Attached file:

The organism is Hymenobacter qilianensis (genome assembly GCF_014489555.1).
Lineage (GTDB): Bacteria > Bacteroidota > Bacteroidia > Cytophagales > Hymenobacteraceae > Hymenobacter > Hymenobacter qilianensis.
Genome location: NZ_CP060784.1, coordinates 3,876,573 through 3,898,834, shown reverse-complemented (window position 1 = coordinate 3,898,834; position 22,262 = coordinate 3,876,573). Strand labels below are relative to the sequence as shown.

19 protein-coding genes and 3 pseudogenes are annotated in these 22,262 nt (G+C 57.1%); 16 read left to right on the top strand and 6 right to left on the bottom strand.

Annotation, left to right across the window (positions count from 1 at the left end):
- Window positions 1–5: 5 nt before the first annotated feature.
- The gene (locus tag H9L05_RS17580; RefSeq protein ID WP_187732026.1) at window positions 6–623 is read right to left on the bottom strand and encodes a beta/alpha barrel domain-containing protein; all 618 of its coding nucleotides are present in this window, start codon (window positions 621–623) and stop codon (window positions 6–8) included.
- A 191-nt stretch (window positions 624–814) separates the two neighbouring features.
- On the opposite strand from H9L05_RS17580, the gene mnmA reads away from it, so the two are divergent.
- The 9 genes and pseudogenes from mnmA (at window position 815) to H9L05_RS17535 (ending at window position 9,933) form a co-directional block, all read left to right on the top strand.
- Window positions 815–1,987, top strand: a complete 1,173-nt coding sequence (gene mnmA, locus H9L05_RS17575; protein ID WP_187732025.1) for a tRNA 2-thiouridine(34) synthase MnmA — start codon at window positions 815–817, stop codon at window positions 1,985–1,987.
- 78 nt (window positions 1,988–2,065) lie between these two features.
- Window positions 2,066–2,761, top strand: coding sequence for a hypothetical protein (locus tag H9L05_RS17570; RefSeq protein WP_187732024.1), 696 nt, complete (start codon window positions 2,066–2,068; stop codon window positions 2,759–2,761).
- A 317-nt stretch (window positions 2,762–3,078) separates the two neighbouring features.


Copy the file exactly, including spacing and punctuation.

The organism is Hymenobacter qilianensis (genome assembly GCF_014489555.1).
Lineage (GTDB): Bacteria > Bacteroidota > Bacteroidia > Cytophagales > Hymenobacteraceae > Hymenobacter > Hymenobacter qilianensis.
Genome location: NZ_CP060784.1, coordinates 3,876,573 through 3,898,834, shown reverse-complemented (window position 1 = coordinate 3,898,834; position 22,262 = coordinate 3,876,573). Strand labels below are relative to the sequence as shown.

19 protein-coding genes and 3 pseudogenes are annotated in these 22,262 nt (G+C 57.1%); 16 read left to right on the top strand and 6 right to left on the bottom strand.

Annotation, left to right across the window (positions count from 1 at the left end):
- Window positions 1–5: 5 nt before the first annotated feature.
- The gene (locus tag H9L05_RS17580; RefSeq protein ID WP_187732026.1) at window positions 6–623 is read right to left on the bottom strand and encodes a beta/alpha barrel domain-containing protein; all 618 of its coding nucleotides are present in this window, start codon (window positions 621–623) and stop codon (window positions 6–8) included.
- A 191-nt stretch (window positions 624–814) separates the two neighbouring features.
- On the opposite strand from H9L05_RS17580, the gene mnmA reads away from it, so the two are divergent.
- The 9 genes and pseudogenes from mnmA (at window position 815) to H9L05_RS17535 (ending at window position 9,933) form a co-directional block, all read left to right on the top strand.
- Window positions 815–1,987, top strand: a complete 1,173-nt coding sequence (gene mnmA, locus H9L05_RS17575; protein ID WP_187732025.1) for a tRNA 2-thiouridine(34) synthase MnmA — start codon at window positions 815–817, stop codon at window positions 1,985–1,987.
- 78 nt (window positions 1,988–2,065) lie between these two features.
- Window positions 2,066–2,761, top strand: coding sequence for a hypothetical protein (locus tag H9L05_RS17570; RefSeq protein WP_187732024.1), 696 nt, complete (start codon window positions 2,066–2,068; stop codon window positions 2,759–2,761).
- A 317-nt stretch (window positions 2,762–3,078) separates the two neighbouring features.